There is no one more fragile than a fighter who has lost power, status and money, and who especially has dimmed hopes that he will return to his former glory days in the ring. In Glass Chin written and directed by Noah Buschel, Bud ‘The Saint’ Gordon (an excellent Corey Stoll), wears his vulnerability like a tattered, yellow overcoat. He is at a financial dead end after his restaurant goes belly up and he is forced to move with his girlfriend (a fine Marin Ireland), from plush New York digs to a sour New Jersey dive. His meager surroundings are a pathetic reminder of how far his fortunes and luck have plummeted.
When we meet Bud he is quietly desperate. He nobly clings to the outer rims of an emotional abyss that, with his girlfriend’s support, he somehow manages to avoid plunging into. However, he still lacks the inner strength to make a good-natured response to a homeless man’s benign teasing about how ‘The Saint’ couldn’t “take it on the chin” losing the big fight. It is this wayward pride and displaced, weak ego that prove a bane that must be dealt with if Bud is to grow as an individual with character and integrity.
Though his situation is as bleak as the winter scene, Bud reminds his girlfriend he does have a few last aces up his sleeve. One involves his own inner healing: making a difference by training Kid Sunshine for an upcoming fight on which a lot of money is riding. The other opportunity is more financially promising. He will do odds and ends for J.J. (in an edgy, uber sardonic and Mephistophelian turn by Billy Crudup), with J.J.’s employee, Roberto. J.J. knowingly intimates that as the situation positively progresses with ‘The Saint’ on his team, results will eventually segue into Bud’s partnering with J.J. to reopen his restaurant in Manhattan. Despite his girlfriend’s noting the contradictions in these two life plans, the soul uplift of helping the Kid at Lou Powell’s gym versus coolly abetting J.J.’s slick, savvy operation, Bud perceives the future to be one of renewal. He believes especially through J.J. that he will redeem himself, his financial position and his inner well being as he returns to the former glories he once knew.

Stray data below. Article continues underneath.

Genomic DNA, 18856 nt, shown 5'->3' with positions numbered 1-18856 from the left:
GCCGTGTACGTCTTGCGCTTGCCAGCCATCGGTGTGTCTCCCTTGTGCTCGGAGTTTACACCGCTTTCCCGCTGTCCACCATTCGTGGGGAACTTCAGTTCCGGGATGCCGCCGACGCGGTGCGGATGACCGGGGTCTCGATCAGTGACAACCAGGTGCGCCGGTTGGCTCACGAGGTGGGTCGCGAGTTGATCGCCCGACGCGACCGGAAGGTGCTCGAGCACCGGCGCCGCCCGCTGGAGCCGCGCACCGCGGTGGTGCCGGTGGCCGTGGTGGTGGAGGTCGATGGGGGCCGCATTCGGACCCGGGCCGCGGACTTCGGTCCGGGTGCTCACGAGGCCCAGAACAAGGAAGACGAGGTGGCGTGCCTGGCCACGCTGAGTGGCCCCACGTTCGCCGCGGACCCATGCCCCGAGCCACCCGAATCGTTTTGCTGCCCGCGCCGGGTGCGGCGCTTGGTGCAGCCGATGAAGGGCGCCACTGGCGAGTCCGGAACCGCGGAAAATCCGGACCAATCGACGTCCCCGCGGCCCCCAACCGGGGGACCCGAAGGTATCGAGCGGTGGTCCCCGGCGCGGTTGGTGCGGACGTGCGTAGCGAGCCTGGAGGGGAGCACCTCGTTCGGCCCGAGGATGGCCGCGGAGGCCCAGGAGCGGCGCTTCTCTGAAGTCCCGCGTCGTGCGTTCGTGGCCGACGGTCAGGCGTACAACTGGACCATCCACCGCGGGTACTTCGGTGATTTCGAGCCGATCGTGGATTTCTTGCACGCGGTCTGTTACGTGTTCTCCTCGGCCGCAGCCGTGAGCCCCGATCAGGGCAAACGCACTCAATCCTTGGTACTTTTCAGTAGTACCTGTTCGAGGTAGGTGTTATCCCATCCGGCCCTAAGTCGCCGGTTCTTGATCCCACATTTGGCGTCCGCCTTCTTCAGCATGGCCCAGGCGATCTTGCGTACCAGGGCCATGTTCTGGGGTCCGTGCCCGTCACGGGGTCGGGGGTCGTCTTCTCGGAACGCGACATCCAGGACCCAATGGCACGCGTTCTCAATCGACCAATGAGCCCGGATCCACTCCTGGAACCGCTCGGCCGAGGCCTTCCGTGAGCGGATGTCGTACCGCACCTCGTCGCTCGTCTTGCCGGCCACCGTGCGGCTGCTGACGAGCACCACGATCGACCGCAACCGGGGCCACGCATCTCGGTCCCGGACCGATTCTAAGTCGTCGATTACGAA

The dawning revelation that Bud has made a Faustian bargain with J.J. unwinds discretely and subtly. In the shadowed settings and blue-black dark glimmers of Bud’s kitchen and J.J.’s place, we realize too late something is awry. By the time Bud picks up the news in the light of day, he has been snared by the scary, crazy Roberto (Yul Vazquez), who is charming, funny and deadly candid. Bud is left floating between the ethers of indecision until the inner beauty of who he is emerges and confronts what must be done.
The cast does a splendid, taut job with superbly credible performances all around. Perhaps Crudup, fresh from Broadway’s Waiting for Godot and No Man’s Land is the most noteworthy and versatile. Buschel’s dark symbols reflected in his stylistic design choices and his alterations between dark and light, the obscure and the real, are clear and relevant. His themes about making the right choices, acting with honor and integrity and rising above the pull of what destroys the soul are uplifting and hard hitting against this backdrop of fighting, losing, falling and finding a hard redemption.
In Glass Chin, how Buschel arranges for the good guys to win though the bets are stacked against them is uplifting. However, it is not obvious. This is what makes Glass Chin a standout.[amazon template=iframe image&chan=default&asin=B00079HZUM,B00007ELES]